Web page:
Hacking History: LOD vs. MOD Part 2 [The Hacker Gang War]
Last week, I started the story of two of the most infamous hacker gangs of the 1980’s: the Legion of Doom and the Masters of Deception. The second part of this story gets a bit more ambiguous, considering the nature of hacking operations. Much of my sourcing comes from a book entitled Masters of Deception: The Gang that Ruled Cyberspace and an article by Wired entitled Gang War in Cyberspace. I’ll refrain from continually siting these articles, though if a direct quote or another source is used, it will be linked and/or referenced throughout this article.
As I noted in last week’s post, the Masters of Deception (MOD) started in the spirit of direct opposition to the Legion of Doom (LOD), so it’s only natural that some cyber turf wars ensued therefrom. However, the impetus of their fighting was not started through online warfare or cyber turf, but with a racist remark.
The Hacker Gang War Begins
Sometime after MOD became official, publishing “The History of MOD” and beginning their hacking ventures into largely uncharted cyberspace, the feud began. One of the frequent hacks both the LOD and MOD took part in were setting up phone lines that could not be billed by the phone companies. This allowed them to have large conference calls, connecting people from across the United States, free of charge (via 3-way calling). The LOD had their own “liberated” phone line that they used for all their phone-based communications. Well, John “Corrupt” Lee broke into one of these conference calls and made a declaration to which one of the LOD boys replied, “Get that n*** off the line!” John Lee was not pleased and immediately made Chris “Erik Bloodaxe” Groggans (of LOD) his enemy.
Before continuing with this story, it’s important to point out the innovation that both groups contributed to. Aside from sharing valuable knowledge, LOD and MOD’s activities changed our understanding and prioritizing of security and policy as well as shedding light on the possibilities computer networks allowed us to access.
Per a recorded talk by John “Corrupt” Lee, MOD had broken into AT&T, banks, and eventually the NSA (which is what ultimately got them busted). He also discusses his two years in jail, what he’s doing now, and mentions the Great Hacker War, haphazardly commenting on the number of damaged computers left in the wreckage of the battle. Now back to the story…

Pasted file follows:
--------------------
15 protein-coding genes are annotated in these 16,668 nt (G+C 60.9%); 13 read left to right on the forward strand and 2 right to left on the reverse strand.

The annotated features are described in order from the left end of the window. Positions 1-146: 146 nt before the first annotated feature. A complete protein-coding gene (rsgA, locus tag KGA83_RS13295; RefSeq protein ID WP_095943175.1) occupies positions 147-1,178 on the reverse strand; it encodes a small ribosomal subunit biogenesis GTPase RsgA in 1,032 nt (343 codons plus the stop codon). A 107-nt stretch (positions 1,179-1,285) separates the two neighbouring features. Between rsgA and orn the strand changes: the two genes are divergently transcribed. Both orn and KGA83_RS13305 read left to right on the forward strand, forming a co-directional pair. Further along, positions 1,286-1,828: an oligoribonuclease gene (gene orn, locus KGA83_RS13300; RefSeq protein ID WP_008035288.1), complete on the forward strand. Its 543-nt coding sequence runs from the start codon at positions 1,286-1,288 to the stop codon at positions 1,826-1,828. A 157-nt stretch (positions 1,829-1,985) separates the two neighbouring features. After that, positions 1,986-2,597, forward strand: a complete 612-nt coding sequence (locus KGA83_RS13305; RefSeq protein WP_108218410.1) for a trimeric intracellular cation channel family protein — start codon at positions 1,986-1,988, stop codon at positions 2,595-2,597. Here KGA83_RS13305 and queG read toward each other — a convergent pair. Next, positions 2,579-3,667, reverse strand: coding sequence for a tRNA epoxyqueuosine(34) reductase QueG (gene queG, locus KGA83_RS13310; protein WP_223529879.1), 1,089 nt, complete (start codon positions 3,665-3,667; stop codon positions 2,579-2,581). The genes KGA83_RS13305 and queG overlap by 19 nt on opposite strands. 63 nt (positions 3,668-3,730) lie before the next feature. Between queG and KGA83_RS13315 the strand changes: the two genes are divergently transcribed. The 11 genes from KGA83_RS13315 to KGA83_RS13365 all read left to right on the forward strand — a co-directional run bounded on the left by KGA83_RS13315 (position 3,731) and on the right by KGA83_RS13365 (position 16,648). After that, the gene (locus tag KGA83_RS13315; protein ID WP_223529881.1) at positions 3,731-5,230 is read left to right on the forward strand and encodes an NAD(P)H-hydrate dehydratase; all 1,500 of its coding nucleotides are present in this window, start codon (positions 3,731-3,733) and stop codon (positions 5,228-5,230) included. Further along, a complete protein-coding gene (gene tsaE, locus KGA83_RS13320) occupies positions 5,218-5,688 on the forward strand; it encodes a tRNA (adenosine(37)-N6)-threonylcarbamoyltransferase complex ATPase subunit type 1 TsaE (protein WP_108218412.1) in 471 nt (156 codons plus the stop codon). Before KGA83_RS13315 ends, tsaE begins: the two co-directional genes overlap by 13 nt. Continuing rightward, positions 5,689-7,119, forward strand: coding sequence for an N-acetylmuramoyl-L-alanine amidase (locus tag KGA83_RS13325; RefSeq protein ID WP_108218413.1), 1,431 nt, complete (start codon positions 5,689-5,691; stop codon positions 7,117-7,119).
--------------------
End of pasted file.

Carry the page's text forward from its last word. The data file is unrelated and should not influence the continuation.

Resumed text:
As Chris Groggans and Scott Chasin begin working on a computer security firm called Comsec Data Security which they had been discussing for some time as the harassment begins. It starts with several, persisting, threatening phone calls to his house phone. Occasionally three-way-calling Scott in as well. Later-on, Chris’ long-distance carrier was randomly switched from Sprint to AT&T, causing Chris to undergo some annoying, bureaucratic phone conversations, explaining the situation. This harassment pushed Chris Groggans a bit over the edge, and with the belief that John Lee was behind all the harassment, and assuming he wrote the MOD manifesto, he decided to perform a little harassment of his own.
Chris concocted, yet another, racially insensitive (if not outright offensive) attack on the MOD. Taking the MOD Manifesto and running it through a translation program, he creates and publishes a “jived” version of the manifesto. To give you an idea about how this is offensive:
Original version: “In the early part of 1987, there were numerous amounts of busts in the US and in New York in particular…”
“Jived” version: “In de early part uh 1987, dere wuz numerous amounts uh busts in de US and in New Yo’k in particular…”
As Wired puts it, “Using the jive program is the electronic equivalent of appearing in blackface”. Around the time of Comsec’s grand opening (1991) John discovers the jived MOD Manifesto. Stunned by the outlandish offense, John is moved to continue his harassment of Chris and Scott. After an article is published in the Times about their new business venture, John Lee finds his in and logs into the Southwestern Bell switch controlling Comsec’s phone service. Playing the long game, John Lee begins surveilling Comsec’s communications.
One day in 1991, Craig Neidorf, world-famous hacker, called Comsec to discuss some phone harassment he’s been experiencing. After describing the harassment to Chris, Chris admits that the behavior sounded like it may have come from a hacker by the name of Corrupt. Just as he omits this information, a call comes in on the other line. When Chris switches over, a voice replies “Yeah, that does sound like something I would do.” Putting Chris into a panic.
With concerns of his company’s credibility in mind, Chris contacts the FBI to find that they have had an ongoing investigation of MOD for a couple years already. This, with the already gathered intel, marks the end of the MOD. The group’s main members all wound up in prison and/or with fines. They were charged with “the most widespread intrusions of the nation’s largest and most sensitive computer systems ever recorded”, as per Wired. Aside from sending a message to amateur hackers, this case also brought the dangers of cyberspace to the public eye changing beginning a legacy of understanding and approaching to system breaches and cyber security at large.
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